atom feed99 messages in net.php.lists.internals[PHP-DEV] Short syntax for array lite...
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Stan Vassilev | FMMay 21, 2008 7:12 pm 
Felipe PenaMay 21, 2008 7:20 pm 
Stanislav MalyshevMay 21, 2008 8:53 pm 
Pierre JoyeMay 22, 2008 2:46 am 
Antony DovgalMay 22, 2008 2:56 am 
Pierre JoyeMay 22, 2008 3:33 am 
Johannes SchlüterMay 22, 2008 6:56 am 
Pierre JoyeMay 22, 2008 7:28 am 
Philip OlsonMay 22, 2008 8:55 am 
Stanislav MalyshevMay 22, 2008 9:17 am 
Andi GutmansMay 22, 2008 9:15 pm 
Brian MoonMay 22, 2008 9:29 pm 
LokrainMay 23, 2008 1:28 am 
Pierre JoyeMay 23, 2008 1:58 am 
Alexey ZakhlestinMay 23, 2008 2:06 am 
Jani TaskinenMay 23, 2008 4:45 am 
Eric ColemanMay 23, 2008 6:43 am 
Yi WangMay 23, 2008 8:17 am 
Sebastian DeutschMay 27, 2008 1:53 pm 
Sebastian DeutschMay 27, 2008 3:58 pm 
Stanislav MalyshevMay 27, 2008 4:10 pm 
Jani TaskinenMay 27, 2008 4:14 pm 
Stanislav MalyshevMay 27, 2008 4:18 pm 
Sebastian DeutschMay 27, 2008 4:21 pm 
Rasmus LerdorfMay 27, 2008 5:27 pm 
Andrei ZmievskiMay 27, 2008 5:48 pm 
73 later messages
Subject:[PHP-DEV] Short syntax for array literals [...]
From:Stan Vassilev | FM (sv_f@fmethod.com)
Date:May 21, 2008 7:12:26 pm
List:net.php.lists.internals

Hi,

I hear this often by other developers and I tend to agree with them, that arrays
are used often, and often nested, so that having a long syntax for array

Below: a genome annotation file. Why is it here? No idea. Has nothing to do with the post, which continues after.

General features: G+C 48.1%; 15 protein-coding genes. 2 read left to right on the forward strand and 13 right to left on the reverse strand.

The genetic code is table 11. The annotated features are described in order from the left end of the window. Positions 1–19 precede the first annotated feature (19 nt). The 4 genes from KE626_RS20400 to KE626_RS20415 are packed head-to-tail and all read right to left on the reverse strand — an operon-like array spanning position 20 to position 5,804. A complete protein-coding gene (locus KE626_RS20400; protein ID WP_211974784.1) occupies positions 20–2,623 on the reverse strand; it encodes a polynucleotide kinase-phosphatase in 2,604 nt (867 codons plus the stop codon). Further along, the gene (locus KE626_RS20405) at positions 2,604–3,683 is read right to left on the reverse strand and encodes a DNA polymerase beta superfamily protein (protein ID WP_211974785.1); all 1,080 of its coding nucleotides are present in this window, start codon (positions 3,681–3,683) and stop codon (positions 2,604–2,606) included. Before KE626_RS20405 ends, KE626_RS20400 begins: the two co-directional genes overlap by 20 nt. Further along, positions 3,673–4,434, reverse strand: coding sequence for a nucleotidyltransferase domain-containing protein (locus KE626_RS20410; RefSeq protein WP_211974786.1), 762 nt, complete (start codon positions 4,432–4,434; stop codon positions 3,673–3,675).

literals tend to produce less legible code than in other scriping languages.

$a = array(array(1,2), array(3,4), 5, 6);

$b = array('a' => 1, 'b' =>2);

We use arrays in our configurations, in passing complex parameters to functions,
fetching information from databases, basically everything. So it adds up.

Some frameworks have somewhat funny attempts to remedy this by introducing
"shortcuts" like this: function a() { return func_get-args(); }. Of course
this doesn't work when you need to specify the key name, and the overhead isn't
worth it.

It looks as there may not be a specific reason not to allow the JS syntax as an
alternative syntax (while keeping the current one in parallel):

$a = [[1, 2], [3, 4], 5, 6];

$b = ['a' => 1, 'b' =>2];

There shouldn't be confusion to the parser as the brackets aren't preceded by an
identifier.

Was this discussed before on the list?

Regards, Stan Vassilev